Rococo is a style in the art of Western Europe in the first and second thirds of 18th cent. that was transitional between baroque and neoclassicism. Dainty and devoid of deep ideology, it emerged in France in the epoch of crisis of absolutism. After the death of Louis XIV, the cultural center shifted from royal court to aristocracy, from Versailles to Paris. “Grand manner” of Classicism, which had been propagated during previous 50 years, was too serious for the insouciant atmosphere prevailing among the elite and a new vision was required.
The origin of the term is usually connected with French “rocaille” – a seashell. Not accidently it was a popular decorative motif. The word acquired new implied sense, defining a nature’s caprice, a whim of fantasy, something unusual and pretentious. A shell (scallop in particular) is a feminine symbol: it’s enough to remember a masterpiece by Sandro Botticelli “Birth of Venus”. And the fact that the 18th cent. in France itself was called “Time of Cupid and Venus” isn’t casual.
Some specialists consider rococo to be the stage of Late Baroque art, but the 18th cent. style, with its intimacy and carelessness, is absolutely opposite to monumentality of baroque. So, it should be researched singly.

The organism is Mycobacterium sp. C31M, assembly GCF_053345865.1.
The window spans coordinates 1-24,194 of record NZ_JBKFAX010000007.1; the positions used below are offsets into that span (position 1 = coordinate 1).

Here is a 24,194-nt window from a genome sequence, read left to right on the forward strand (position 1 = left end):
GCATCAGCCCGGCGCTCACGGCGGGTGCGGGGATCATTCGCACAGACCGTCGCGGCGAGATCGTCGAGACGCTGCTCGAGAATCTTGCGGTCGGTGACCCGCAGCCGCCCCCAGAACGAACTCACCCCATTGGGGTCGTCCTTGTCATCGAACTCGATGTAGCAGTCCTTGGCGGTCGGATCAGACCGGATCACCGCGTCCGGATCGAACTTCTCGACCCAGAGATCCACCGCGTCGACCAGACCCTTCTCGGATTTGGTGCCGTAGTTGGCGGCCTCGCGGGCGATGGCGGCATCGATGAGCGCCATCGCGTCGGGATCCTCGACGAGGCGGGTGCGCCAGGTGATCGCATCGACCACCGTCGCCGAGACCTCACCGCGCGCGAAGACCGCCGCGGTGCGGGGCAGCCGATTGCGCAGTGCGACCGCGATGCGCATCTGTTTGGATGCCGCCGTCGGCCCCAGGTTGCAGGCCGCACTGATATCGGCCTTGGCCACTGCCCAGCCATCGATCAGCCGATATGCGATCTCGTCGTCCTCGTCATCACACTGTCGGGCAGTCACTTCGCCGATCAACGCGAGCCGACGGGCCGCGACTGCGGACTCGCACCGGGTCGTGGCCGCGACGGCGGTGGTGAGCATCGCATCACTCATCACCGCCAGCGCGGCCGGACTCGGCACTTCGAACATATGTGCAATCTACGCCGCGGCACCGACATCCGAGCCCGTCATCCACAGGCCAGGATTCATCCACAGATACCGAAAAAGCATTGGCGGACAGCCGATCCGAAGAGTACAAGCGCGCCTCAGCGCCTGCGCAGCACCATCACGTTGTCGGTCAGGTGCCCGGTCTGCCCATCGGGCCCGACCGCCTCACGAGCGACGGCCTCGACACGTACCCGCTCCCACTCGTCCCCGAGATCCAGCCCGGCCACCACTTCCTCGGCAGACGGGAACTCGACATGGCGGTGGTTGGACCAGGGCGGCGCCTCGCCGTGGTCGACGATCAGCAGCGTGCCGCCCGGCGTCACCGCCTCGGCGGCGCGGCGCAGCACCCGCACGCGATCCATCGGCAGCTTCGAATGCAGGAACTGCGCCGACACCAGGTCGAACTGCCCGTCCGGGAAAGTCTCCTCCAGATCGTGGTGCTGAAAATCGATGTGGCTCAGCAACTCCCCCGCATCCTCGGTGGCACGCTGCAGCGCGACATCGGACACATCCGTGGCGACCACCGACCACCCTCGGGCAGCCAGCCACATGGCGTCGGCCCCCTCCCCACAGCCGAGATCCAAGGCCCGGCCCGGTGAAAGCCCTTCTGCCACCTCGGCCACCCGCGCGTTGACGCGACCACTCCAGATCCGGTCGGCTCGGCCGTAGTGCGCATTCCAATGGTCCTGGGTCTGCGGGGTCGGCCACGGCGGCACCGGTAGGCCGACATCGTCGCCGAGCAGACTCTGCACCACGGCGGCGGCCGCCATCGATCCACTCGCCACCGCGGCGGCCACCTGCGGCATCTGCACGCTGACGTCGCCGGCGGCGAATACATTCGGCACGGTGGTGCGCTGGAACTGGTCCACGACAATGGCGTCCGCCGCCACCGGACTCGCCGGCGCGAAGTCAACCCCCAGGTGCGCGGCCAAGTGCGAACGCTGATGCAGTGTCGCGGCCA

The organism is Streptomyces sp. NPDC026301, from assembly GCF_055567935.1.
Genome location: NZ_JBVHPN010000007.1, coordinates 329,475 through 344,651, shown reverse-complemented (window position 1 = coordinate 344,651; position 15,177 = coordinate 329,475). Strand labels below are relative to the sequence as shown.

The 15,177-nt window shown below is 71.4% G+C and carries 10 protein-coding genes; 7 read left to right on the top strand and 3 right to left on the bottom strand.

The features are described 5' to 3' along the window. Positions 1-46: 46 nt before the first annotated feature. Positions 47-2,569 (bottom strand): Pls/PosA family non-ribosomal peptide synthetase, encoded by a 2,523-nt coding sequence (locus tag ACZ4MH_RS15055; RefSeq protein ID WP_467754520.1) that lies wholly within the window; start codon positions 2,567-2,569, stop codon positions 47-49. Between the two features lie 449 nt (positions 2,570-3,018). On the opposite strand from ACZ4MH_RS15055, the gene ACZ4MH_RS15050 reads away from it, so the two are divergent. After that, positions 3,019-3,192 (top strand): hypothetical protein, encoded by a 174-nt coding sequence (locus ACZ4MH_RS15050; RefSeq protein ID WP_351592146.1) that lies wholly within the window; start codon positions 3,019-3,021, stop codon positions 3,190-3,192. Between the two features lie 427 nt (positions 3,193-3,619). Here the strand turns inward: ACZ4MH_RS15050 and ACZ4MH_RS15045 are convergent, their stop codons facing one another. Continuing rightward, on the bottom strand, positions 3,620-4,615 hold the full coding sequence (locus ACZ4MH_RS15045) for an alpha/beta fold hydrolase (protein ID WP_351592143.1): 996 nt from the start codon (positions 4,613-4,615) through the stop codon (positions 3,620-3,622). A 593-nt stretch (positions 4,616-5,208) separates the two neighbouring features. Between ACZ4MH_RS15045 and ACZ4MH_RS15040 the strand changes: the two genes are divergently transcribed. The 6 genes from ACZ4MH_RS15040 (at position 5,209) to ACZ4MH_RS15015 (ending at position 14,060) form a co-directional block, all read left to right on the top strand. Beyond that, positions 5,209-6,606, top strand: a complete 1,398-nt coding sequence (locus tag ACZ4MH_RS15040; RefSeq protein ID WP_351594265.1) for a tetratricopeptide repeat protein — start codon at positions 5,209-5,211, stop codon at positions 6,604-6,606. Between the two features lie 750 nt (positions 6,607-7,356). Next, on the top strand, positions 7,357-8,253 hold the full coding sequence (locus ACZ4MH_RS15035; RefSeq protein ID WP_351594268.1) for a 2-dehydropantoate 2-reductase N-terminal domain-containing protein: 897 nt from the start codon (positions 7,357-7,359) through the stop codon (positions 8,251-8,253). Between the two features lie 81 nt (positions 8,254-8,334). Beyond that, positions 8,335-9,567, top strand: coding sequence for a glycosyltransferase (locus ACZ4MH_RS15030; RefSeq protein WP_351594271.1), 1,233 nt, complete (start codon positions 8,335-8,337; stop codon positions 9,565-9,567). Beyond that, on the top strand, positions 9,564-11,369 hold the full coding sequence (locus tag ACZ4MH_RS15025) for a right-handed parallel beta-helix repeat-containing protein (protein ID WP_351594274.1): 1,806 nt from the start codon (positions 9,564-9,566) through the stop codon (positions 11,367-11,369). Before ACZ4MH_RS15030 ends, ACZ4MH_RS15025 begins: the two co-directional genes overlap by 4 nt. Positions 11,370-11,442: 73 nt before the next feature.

The kinship of rococo with the Enlightenment is revealed by the accentuation on sensuality and sensitiveness, ability for delicate perception of artistically changed reality. Such hedonism reflected concentration on sensual-material aspects of life. At the same time, rococo and the Enlightenment can be perceived as contradictory phenomenons, as the “loveliness” of art, aimed at noble circles, received much criticism from great minds of their time. Through various public sources (mostly of written character – like essays and novels), philosophers attacked this art, destined for boudoir, like Denis Diderot once said, and tries to popularize revitalized humanistic ideals. They referred to middle-class, encouraging them to exert more influence on contemporary tastes.
Some typical features of rococo were the absence of formulated aesthetical theory and the elite character of art. Unlike proceeding Renaissance and baroque style, it didn’t have a religious component, though it was used in trimming of temples.
Rococo contained in itself contradictory traits, being private and public, aristocratic and accessible at the same time. They all were united by a great sense of humor and easy-goingness that separated the nobility from politics and church. Art was fully dedicated to depicting a pure joy of life for pleasing a viewer. All didacticism of Classicism and grand-scale of Baroque were moved aside. Rococo took some of their peculiarities, but radically transformed them: baroque love to dynamism and lavish decoration were brought to extreme, but at the same time, on much smaller scale; classicistic triad of red, blue and yellow was replaced with their pale, tender analogies – pink, sky-blue, soft yellow.